Needs versus Wants

I've been spending time over the last few weeks digging into how I do things. How I negotiate proposals. How I set my rates. How I decide what to work on. What it is that I do. What it is that I want to do. Despite claiming that I know what I want to be when I grow up, I'm constantly asking myself if what I'm doing matters to the world or to me. So I've spent a lot of time lately listening to experts in podcasts and presentations about the presenters' theories on what the important tasks are. Universally, it's proven to me that my default behaviours are the wrong ones.

Lets take Live a Richer Life, for example. In this session, Ramit Sethi talks about his repeatable process for finding "Shut up and take my money" businesses. His thoughts boiled down into a few 'simple' tasks:

  1. front load the work: 80% of getting a product to market should be research into your customers. Key to that research are:

    • Are they able to pay and do they have a history of paying for things
    • Can you speak the words they use to describe the problem they are having
    • Can you speak the words they use to describe they're future (what they want to be)

    Once you have all that, then you're ready to begin crafting the product. Write all that down in a playbook so that when you loose your way in the minutia, you have something to come back to to remind you what you're doing and why.

  2. Master the craft: Work at learning the skills you need. You can't learn them overnight so start small, rinse and repeat. Don't try to develop a $2000 info-product first. Develop a free e-book to fatten your mailing list to develop your process for finding customers. But the craft isn't another flashy web page or a pretty pdf. The craft is getting in front of people. Asking good questions. Listening to the answers. Writing content that answer those customers questions. Writing content to resonates with your customers because it uses their language (the playbook).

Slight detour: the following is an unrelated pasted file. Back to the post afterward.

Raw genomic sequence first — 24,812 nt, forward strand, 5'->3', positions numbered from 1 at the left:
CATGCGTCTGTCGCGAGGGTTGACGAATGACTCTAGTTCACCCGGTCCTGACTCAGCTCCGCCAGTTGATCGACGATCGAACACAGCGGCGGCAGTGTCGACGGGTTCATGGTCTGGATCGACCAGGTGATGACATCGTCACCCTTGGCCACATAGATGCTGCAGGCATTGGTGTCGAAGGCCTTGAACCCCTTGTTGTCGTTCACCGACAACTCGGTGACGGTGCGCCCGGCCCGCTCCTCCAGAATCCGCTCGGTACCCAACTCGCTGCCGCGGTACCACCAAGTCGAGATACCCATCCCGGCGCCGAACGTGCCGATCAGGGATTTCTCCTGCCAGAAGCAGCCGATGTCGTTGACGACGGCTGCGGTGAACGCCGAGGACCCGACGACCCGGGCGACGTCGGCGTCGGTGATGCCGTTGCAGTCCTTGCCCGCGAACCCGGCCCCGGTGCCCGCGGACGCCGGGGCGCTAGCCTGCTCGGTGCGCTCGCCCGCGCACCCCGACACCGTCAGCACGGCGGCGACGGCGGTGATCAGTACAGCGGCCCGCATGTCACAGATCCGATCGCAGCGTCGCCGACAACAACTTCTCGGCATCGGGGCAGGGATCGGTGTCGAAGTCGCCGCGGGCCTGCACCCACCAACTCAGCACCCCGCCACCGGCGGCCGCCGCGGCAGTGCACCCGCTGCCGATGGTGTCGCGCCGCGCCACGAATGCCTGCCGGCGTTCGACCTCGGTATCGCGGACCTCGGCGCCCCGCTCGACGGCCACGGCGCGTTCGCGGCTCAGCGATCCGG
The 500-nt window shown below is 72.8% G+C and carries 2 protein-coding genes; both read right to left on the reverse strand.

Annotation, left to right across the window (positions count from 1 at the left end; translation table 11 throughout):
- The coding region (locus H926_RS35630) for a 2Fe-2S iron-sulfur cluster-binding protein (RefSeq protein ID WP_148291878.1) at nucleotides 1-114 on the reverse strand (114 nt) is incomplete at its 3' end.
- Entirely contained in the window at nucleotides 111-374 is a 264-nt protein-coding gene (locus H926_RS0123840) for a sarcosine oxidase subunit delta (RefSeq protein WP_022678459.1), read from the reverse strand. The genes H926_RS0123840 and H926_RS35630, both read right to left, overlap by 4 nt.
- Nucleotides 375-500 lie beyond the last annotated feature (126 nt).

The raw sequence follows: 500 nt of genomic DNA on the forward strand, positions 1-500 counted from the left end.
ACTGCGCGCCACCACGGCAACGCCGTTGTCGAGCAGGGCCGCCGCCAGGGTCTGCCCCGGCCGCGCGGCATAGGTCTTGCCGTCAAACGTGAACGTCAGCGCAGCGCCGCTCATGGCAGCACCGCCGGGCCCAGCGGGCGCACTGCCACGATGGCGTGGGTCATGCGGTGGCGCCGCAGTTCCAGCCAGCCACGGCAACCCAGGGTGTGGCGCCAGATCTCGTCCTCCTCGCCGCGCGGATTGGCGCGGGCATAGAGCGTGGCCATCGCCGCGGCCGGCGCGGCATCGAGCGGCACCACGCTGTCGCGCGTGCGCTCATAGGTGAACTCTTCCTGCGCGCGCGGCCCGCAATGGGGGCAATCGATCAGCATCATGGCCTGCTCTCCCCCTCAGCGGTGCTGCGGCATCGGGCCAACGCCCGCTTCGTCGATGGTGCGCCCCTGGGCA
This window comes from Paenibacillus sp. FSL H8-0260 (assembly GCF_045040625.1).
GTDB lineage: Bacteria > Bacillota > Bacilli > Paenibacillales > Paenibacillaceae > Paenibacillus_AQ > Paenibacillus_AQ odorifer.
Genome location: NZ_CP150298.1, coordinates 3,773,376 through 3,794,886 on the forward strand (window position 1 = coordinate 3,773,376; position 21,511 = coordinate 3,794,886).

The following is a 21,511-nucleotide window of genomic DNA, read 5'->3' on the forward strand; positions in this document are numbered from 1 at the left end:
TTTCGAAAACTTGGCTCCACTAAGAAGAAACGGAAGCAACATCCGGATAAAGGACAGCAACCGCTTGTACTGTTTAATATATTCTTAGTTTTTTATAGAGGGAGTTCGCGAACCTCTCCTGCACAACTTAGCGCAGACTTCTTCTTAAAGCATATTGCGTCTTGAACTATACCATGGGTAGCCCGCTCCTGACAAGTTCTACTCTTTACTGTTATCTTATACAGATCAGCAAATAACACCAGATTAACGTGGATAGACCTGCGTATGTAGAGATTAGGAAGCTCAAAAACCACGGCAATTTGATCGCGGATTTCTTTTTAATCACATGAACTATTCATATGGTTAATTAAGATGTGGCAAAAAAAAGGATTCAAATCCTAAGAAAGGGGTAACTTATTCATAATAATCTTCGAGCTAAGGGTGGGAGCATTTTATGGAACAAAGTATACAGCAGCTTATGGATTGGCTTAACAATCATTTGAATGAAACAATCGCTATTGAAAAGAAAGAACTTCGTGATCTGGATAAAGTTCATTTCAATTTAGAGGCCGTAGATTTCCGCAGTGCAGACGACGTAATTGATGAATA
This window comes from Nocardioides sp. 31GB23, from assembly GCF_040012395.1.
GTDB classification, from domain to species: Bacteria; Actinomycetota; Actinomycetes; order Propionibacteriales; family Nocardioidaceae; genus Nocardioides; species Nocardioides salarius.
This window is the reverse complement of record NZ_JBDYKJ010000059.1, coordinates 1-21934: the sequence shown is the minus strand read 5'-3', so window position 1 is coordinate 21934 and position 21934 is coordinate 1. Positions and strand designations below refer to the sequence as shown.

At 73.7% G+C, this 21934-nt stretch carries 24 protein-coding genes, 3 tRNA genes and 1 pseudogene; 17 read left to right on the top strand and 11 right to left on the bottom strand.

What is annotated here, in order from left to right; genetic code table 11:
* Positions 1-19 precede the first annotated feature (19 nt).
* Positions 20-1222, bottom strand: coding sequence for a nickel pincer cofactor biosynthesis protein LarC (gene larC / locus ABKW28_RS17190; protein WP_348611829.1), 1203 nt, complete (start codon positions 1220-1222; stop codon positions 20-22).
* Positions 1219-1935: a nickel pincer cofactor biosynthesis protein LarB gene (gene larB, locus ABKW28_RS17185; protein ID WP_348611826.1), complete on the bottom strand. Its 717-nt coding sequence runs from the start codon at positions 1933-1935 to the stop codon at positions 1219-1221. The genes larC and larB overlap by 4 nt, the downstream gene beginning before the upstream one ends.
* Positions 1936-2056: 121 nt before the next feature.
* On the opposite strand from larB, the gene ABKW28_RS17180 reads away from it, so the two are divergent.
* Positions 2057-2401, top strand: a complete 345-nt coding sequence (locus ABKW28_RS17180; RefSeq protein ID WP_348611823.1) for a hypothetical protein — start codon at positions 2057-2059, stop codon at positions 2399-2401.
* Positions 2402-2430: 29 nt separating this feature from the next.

3. Work at the process: once you've developed and proven your process. Work at it. Do it over and over.

As we build out, my first reaction is to start deep into a new node.js mobile site for ipad. That's what I know. What I need to do is to sit down, talk to some customers, develop a profile of hopes, fears and language for each. I need to develop programs and products that speak to those. Then I need to advertise the $%&# out of them. Maybe then I can worry about a flash new client side app.

Take another example. Brennan Dunn, of spent well over an hour the other day going over his socratic questioning technique to drive to the very same things that Ramit talked about in his front loading (you might be able to see it here). Brennan talks about listening, about identifying the trigger of the problem, of listening to how painful that problem is. He takes it once step further and gets his potential customers to quantify how painful that problem is in $ terms. But fundamentally, he is talking about the same thing. Listen to your potential customers and learn how to be the silver bullet they're looking for. Then the cost of your solutions is much lower in the conversation.

While I claim to be an entrepreneur, really without getting good at this process, I'm just a wantrepreneur. I say I want to be good at this game, but I'm not putting in the time to get any good at it. At the end of the day I want to know that I'm good at something. Really good at something. And to get there, I really need to hunker down and learn to be good at the things I need to do, not the things I'm comfortable doing. Time to put on the big boy pants and get to work. So if you see me twiddling with CSS, smack me...I have more important things to do.